Quality of Life Comparison

COMPARED TO

If you lived in Cote d'Ivoire instead of Kazakhstan, you would:

Health

be 51.0% less likely to be obese


In Kazakhstan, 21.0% of adults are obese. In Cote d'Ivoire, that number is 10.3% of people.

be 14.0 times more likely to be living with HIV/AIDS


In Kazakhstan, 0.2% of people are living with AIDS/HIV. In Cote d'Ivoire, that number is 2.8% of people.

live 12.1 years less


In Kazakhstan, the average life expectancy is 71 years (66 years for men, 76 years for women). In Cote d'Ivoire, that number is 59 years (58 years for men, 60 years for women).

Economy

make 85.2% less money


Kazakhstan has a GDP per capita of $26,300, while in Cote d'Ivoire, the GDP per capita is $3,900.

be 88.0% more likely to be unemployed


In Kazakhstan, 5.0% of adults are unemployed. In Cote d'Ivoire, that number is 9.4%.

be 17.8 times more likely to live below the poverty line


In Kazakhstan, 2.6% live below the poverty line. In Cote d'Ivoire, however, that number is 46.3%.

Life

be 56.8% less likely to be literate


In Kazakhstan, the literacy rate is 99.8%. In Cote d'Ivoire, it is 43.1%.

have 53.0% more children


In Kazakhstan, there are approximately 18.1 babies per 1,000 people. In Cote d'Ivoire, there are 27.7 babies per 1,000 people.

be 53.8 times more likely to die during childbirth


In Kazakhstan, approximately 12.0 women per 1,000 births die during labor. In Cote d'Ivoire, 645.0 women do.

be 2.8 times more likely to die during infancy


In Kazakhstan, approximately 19.6 children die before they reach the age of one. In Cote d'Ivoire, on the other hand, 55.8 children do.

Basic Needs

be 74.0% less likely to have access to electricity


In Kazakhstan, 100% of the population has electricity access. In Cote d'Ivoire, 26% of the population do.

be 65.5% less likely to have internet access


In Kazakhstan, approximately 76.8% of the population has internet access. In Cote d'Ivoire, about 26.5% do.

be 11.8% less likely to have access to improved drinking water


In Kazakhstan, approximately 93% of people have improved drinking water access (99% in urban areas, and 86% in rural areas). In Cote d'Ivoire, that number is 82% of people on average (93% in urban areas, and 69% in rural areas).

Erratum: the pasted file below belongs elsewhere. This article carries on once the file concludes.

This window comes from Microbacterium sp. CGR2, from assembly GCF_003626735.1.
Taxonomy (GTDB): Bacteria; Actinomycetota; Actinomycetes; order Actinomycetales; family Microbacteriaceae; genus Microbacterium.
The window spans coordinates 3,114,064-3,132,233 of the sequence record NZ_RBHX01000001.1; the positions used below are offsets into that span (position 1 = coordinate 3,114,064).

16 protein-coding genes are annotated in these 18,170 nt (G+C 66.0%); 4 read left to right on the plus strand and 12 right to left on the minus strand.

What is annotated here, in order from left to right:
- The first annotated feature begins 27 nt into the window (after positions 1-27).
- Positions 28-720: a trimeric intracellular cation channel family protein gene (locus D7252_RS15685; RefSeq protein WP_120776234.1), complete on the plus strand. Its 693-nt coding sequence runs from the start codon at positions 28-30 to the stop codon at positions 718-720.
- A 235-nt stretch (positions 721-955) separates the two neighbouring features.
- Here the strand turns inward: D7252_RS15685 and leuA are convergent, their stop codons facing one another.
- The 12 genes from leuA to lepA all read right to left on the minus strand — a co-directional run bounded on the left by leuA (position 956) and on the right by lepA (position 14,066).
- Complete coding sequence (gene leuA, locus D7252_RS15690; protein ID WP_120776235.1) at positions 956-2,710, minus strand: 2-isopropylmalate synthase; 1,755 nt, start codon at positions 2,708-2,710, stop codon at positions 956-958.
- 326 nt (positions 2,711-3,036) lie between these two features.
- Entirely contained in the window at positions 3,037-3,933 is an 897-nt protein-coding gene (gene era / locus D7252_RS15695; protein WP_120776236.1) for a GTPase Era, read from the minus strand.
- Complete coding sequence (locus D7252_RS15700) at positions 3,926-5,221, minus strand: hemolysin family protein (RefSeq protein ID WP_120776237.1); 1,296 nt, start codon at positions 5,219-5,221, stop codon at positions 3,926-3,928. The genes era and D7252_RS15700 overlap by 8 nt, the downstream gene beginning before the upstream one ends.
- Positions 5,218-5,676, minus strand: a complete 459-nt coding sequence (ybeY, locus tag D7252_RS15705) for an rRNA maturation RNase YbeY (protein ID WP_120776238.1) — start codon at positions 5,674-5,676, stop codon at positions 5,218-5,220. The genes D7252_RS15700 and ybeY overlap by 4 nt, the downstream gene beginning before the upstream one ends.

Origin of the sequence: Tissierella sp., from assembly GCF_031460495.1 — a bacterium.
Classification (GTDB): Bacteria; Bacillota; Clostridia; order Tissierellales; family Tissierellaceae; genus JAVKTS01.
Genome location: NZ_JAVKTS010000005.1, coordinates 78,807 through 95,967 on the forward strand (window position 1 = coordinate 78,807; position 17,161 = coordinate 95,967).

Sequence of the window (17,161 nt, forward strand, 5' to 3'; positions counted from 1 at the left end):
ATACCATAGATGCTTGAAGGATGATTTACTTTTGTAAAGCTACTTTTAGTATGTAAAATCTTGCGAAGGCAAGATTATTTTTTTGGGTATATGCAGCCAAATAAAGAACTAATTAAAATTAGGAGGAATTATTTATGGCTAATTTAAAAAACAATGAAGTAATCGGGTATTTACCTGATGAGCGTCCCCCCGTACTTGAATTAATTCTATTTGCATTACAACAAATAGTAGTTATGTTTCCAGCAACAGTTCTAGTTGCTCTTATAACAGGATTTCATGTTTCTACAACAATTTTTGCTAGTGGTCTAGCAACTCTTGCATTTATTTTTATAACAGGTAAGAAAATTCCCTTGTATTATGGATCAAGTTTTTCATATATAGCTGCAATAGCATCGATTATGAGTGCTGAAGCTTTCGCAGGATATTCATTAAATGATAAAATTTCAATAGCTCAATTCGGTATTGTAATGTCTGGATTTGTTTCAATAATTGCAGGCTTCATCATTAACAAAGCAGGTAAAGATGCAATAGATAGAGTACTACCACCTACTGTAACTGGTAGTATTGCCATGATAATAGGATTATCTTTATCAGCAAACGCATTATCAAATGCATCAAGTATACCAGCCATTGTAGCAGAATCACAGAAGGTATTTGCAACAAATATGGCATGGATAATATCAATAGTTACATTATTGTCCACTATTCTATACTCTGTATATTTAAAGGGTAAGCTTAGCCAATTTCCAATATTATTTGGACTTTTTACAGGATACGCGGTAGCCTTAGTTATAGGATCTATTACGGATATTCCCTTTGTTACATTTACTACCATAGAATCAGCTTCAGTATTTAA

Expenditures

spend 60.0% more on education


Kazakhstan spends 3.0% of its total GDP on education. Cote d'Ivoire spends 4.8% of total GDP on education.

spend 29.5% more on healthcare


Kazakhstan spends 4.4% of its total GDP on healthcare. In Cote d'Ivoire, that number is 5.7% of GDP.

Cote d'Ivoire: At a glance

Cote d'Ivoire is a sovereign country in Africa, with a total land area of approximately 318,003 sq km. Close ties to France following independence in 1960, the development of cocoa production for export, and foreign investment all made Cote d'Ivoire one of the most prosperous of the West African states but did not protect it from political turmoil. In December 1999, a military coup - the first ever in Cote d'Ivoire's history - overthrew the government. Junta leader Robert GUEI blatantly rigged elections held in late 2000 and declared himself the winner. Popular protest forced him to step aside and brought Laurent GBAGBO into power. Ivorian dissidents and disaffected members of the military launched a failed coup attempt in September 2002 that developed into a rebellion and then a civil war. The war ended in 2003 with a cease fire that left the country divided with the rebels holding the north, the government the south, and peacekeeping forces a buffer zone between the two. In March 2007, President GBAGBO and former New Forces rebel leader Guillaume SORO signed an agreement in which SORO joined GBAGBO's government as prime minister and the two agreed to reunite the country by dismantling the buffer zone, integrating rebel forces into the national armed forces, and holding elections. Difficulties in preparing electoral registers delayed balloting until 2010. In November 2010, Alassane Dramane OUATTARA won the presidential election over GBAGBO, but GBAGBO refused to hand over power, resulting in a five-month stand-off. In April 2011, after widespread fighting, GBAGBO was formally forced from office by armed OUATTARA supporters with the help of UN and French forces. Several thousand UN peacekeepers and several hundred French troops remain in Cote d'Ivoire to support the transition process. OUATTARA is focused on rebuilding the country's infrastructure and military after the five months of post-electoral fighting and faces ongoing threats from GBAGBO supporters, many of whom have sought shelter in Ghana. GBAGBO is in The Hague awaiting trial for crimes against humanity.

How big is Cote d'Ivoire compared to Kazakhstan? See an in-depth size comparison.


The statistics on this page were calculated using the following data sources: The World Factbook.

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